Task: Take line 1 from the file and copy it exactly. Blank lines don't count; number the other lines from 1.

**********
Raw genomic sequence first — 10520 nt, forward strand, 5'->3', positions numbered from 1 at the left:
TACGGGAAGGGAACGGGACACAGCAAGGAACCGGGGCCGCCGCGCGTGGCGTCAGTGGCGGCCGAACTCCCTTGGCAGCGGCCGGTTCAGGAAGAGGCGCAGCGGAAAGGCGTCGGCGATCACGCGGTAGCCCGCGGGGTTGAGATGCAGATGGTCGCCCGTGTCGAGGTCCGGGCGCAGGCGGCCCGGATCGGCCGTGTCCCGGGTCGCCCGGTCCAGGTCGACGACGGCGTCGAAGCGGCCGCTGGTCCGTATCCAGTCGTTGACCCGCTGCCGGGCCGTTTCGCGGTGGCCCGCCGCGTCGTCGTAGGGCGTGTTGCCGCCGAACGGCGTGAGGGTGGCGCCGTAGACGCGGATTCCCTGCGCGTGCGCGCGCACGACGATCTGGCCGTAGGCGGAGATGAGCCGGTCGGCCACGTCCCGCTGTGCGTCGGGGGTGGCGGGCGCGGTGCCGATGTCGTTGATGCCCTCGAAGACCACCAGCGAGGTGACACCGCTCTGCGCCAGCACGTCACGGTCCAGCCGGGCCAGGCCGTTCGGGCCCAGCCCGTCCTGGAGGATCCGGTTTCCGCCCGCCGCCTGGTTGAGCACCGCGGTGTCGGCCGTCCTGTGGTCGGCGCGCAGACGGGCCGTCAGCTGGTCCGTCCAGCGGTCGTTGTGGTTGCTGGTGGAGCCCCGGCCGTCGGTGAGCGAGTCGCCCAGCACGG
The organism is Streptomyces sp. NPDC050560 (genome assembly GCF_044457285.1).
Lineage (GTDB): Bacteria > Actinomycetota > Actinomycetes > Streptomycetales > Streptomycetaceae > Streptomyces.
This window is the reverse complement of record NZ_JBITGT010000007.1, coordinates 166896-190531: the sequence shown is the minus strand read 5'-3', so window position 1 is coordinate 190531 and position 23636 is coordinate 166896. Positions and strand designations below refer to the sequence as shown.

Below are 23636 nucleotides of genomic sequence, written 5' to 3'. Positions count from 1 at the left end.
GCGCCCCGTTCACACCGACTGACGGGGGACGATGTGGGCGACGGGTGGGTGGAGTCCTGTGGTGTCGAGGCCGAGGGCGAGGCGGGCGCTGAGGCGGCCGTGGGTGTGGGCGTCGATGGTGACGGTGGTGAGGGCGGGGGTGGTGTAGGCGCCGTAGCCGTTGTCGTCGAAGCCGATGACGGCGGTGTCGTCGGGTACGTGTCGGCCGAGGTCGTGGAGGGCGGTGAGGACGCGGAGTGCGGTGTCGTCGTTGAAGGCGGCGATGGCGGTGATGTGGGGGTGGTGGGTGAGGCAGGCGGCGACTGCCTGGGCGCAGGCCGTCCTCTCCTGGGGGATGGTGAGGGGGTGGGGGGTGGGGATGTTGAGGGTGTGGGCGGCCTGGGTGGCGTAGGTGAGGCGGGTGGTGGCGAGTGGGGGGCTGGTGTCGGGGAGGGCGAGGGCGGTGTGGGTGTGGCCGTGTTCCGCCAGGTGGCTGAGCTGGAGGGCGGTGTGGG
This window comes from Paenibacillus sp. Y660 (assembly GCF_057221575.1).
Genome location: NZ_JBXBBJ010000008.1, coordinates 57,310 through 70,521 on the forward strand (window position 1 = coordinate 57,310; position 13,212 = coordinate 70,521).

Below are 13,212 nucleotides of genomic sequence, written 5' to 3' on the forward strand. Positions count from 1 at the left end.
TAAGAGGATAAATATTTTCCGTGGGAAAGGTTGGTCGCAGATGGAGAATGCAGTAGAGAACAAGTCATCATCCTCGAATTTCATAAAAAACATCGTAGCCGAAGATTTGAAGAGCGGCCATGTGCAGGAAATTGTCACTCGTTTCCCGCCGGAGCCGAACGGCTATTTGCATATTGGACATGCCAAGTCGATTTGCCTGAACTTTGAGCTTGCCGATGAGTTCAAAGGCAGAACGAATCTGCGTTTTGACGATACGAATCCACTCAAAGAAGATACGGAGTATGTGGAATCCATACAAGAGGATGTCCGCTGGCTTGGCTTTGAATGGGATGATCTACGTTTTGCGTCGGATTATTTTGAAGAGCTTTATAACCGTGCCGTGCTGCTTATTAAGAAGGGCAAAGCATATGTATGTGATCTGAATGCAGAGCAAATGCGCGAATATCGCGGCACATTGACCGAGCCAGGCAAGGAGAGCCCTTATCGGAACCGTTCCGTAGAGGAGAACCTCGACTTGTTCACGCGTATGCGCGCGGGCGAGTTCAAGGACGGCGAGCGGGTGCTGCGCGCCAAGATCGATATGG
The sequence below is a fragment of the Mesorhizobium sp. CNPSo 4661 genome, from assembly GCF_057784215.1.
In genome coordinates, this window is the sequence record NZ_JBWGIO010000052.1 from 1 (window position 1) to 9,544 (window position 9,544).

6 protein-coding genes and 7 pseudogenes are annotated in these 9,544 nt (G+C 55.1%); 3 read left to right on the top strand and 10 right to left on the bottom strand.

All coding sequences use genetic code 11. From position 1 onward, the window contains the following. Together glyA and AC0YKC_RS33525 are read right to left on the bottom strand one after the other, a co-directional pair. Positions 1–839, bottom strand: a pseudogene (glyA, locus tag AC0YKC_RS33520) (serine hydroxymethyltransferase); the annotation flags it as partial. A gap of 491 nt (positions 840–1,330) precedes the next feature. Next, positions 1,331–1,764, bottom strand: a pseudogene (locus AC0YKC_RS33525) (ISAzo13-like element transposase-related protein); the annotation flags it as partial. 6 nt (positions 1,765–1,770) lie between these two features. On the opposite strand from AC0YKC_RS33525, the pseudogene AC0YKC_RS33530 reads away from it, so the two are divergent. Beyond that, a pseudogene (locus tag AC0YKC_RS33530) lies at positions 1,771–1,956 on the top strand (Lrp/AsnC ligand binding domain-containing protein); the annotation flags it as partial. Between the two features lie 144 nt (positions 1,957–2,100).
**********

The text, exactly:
Raw genomic sequence first — 10520 nt, forward strand, 5'->3', positions numbered from 1 at the left: